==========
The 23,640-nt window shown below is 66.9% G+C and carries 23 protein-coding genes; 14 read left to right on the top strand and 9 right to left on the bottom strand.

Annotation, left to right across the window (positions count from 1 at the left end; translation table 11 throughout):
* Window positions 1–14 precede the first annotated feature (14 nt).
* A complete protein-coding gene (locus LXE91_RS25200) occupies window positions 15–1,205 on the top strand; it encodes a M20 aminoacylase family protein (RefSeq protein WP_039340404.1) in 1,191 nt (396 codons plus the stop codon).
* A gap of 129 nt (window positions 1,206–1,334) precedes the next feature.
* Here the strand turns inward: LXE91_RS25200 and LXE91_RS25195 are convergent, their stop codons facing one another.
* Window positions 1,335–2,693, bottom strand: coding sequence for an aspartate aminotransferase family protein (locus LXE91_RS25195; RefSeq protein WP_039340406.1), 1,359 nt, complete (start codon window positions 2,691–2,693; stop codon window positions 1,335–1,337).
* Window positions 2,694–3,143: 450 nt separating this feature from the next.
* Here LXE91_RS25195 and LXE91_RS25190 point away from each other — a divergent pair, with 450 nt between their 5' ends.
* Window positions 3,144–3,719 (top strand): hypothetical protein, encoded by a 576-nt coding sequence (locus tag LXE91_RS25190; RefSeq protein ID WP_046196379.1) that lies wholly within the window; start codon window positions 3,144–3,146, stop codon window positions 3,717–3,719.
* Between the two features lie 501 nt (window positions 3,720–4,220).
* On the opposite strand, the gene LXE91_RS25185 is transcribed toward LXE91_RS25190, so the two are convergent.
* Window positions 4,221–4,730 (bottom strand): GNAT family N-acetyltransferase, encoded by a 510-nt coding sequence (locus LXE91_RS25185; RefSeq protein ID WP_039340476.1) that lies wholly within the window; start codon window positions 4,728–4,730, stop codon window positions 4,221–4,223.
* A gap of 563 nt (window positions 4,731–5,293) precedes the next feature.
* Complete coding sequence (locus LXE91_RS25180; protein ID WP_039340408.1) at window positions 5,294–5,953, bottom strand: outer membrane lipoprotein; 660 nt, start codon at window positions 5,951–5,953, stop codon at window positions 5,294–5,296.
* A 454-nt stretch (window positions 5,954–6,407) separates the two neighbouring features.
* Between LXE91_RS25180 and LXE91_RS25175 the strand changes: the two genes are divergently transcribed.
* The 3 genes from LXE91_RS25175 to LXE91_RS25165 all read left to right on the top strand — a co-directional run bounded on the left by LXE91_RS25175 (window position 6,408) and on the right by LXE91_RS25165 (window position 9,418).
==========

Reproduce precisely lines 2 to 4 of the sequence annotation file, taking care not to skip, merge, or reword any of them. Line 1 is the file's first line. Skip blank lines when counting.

Annotation, left to right across the window (positions count from 1 at the left end; translation table 11 throughout):
* Window positions 1–14 precede the first annotated feature (14 nt).
* A complete protein-coding gene (locus LXE91_RS25200) occupies window positions 15–1,205 on the top strand; it encodes a M20 aminoacylase family protein (RefSeq protein WP_039340404.1) in 1,191 nt (396 codons plus the stop codon).